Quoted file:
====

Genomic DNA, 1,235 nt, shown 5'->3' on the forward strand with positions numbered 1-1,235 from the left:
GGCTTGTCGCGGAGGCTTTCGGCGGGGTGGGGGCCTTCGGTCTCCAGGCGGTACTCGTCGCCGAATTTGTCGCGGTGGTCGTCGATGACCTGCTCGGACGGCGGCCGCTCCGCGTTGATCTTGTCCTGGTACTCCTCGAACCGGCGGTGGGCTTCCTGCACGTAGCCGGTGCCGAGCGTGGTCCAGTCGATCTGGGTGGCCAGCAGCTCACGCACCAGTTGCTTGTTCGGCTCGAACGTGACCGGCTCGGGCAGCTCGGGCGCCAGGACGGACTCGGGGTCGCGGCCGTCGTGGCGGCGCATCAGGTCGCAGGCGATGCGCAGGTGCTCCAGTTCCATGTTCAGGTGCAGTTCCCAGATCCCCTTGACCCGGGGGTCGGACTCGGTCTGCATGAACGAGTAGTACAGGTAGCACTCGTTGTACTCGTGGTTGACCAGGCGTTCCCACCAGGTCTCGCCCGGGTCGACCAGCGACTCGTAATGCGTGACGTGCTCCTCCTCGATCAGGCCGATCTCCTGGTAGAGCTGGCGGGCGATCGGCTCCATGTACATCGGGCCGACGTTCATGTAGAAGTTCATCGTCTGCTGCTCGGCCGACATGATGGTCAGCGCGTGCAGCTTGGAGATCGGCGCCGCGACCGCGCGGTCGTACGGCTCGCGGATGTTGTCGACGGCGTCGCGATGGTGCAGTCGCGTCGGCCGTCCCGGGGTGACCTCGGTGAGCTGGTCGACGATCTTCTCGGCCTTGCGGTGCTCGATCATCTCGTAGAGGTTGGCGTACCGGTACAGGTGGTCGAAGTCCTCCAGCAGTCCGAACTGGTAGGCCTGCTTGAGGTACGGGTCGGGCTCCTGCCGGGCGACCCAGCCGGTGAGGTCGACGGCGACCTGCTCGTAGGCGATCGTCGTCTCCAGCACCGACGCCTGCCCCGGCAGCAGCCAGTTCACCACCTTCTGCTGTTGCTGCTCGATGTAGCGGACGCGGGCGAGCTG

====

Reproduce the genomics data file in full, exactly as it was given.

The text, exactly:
Genomic DNA, 1,235 nt, shown 5'->3' on the forward strand with positions numbered 1-1,235 from the left:
GGCTTGTCGCGGAGGCTTTCGGCGGGGTGGGGGCCTTCGGTCTCCAGGCGGTACTCGTCGCCGAATTTGTCGCGGTGGTCGTCGATGACCTGCTCGGACGGCGGCCGCTCCGCGTTGATCTTGTCCTGGTACTCCTCGAACCGGCGGTGGGCTTCCTGCACGTAGCCGGTGCCGAGCGTGGTCCAGTCGATCTGGGTGGCCAGCAGCTCACGCACCAGTTGCTTGTTCGGCTCGAACGTGACCGGCTCGGGCAGCTCGGGCGCCAGGACGGACTCGGGGTCGCGGCCGTCGTGGCGGCGCATCAGGTCGCAGGCGATGCGCAGGTGCTCCAGTTCCATGTTCAGGTGCAGTTCCCAGATCCCCTTGACCCGGGGGTCGGACTCGGTCTGCATGAACGAGTAGTACAGGTAGCACTCGTTGTACTCGTGGTTGACCAGGCGTTCCCACCAGGTCTCGCCCGGGTCGACCAGCGACTCGTAATGCGTGACGTGCTCCTCCTCGATCAGGCCGATCTCCTGGTAGAGCTGGCGGGCGATCGGCTCCATGTACATCGGGCCGACGTTCATGTAGAAGTTCATCGTCTGCTGCTCGGCCGACATGATGGTCAGCGCGTGCAGCTTGGAGATCGGCGCCGCGACCGCGCGGTCGTACGGCTCGCGGATGTTGTCGACGGCGTCGCGATGGTGCAGTCGCGTCGGCCGTCCCGGGGTGACCTCGGTGAGCTGGTCGACGATCTTCTCGGCCTTGCGGTGCTCGATCATCTCGTAGAGGTTGGCGTACCGGTACAGGTGGTCGAAGTCCTCCAGCAGTCCGAACTGGTAGGCCTGCTTGAGGTACGGGTCGGGCTCCTGCCGGGCGACCCAGCCGGTGAGGTCGACGGCGACCTGCTCGTAGGCGATCGTCGTCTCCAGCACCGACGCCTGCCCCGGCAGCAGCCAGTTCACCACCTTCTGCTGTTGCTGCTCGATGTAGCGGACGCGGGCGAGCTG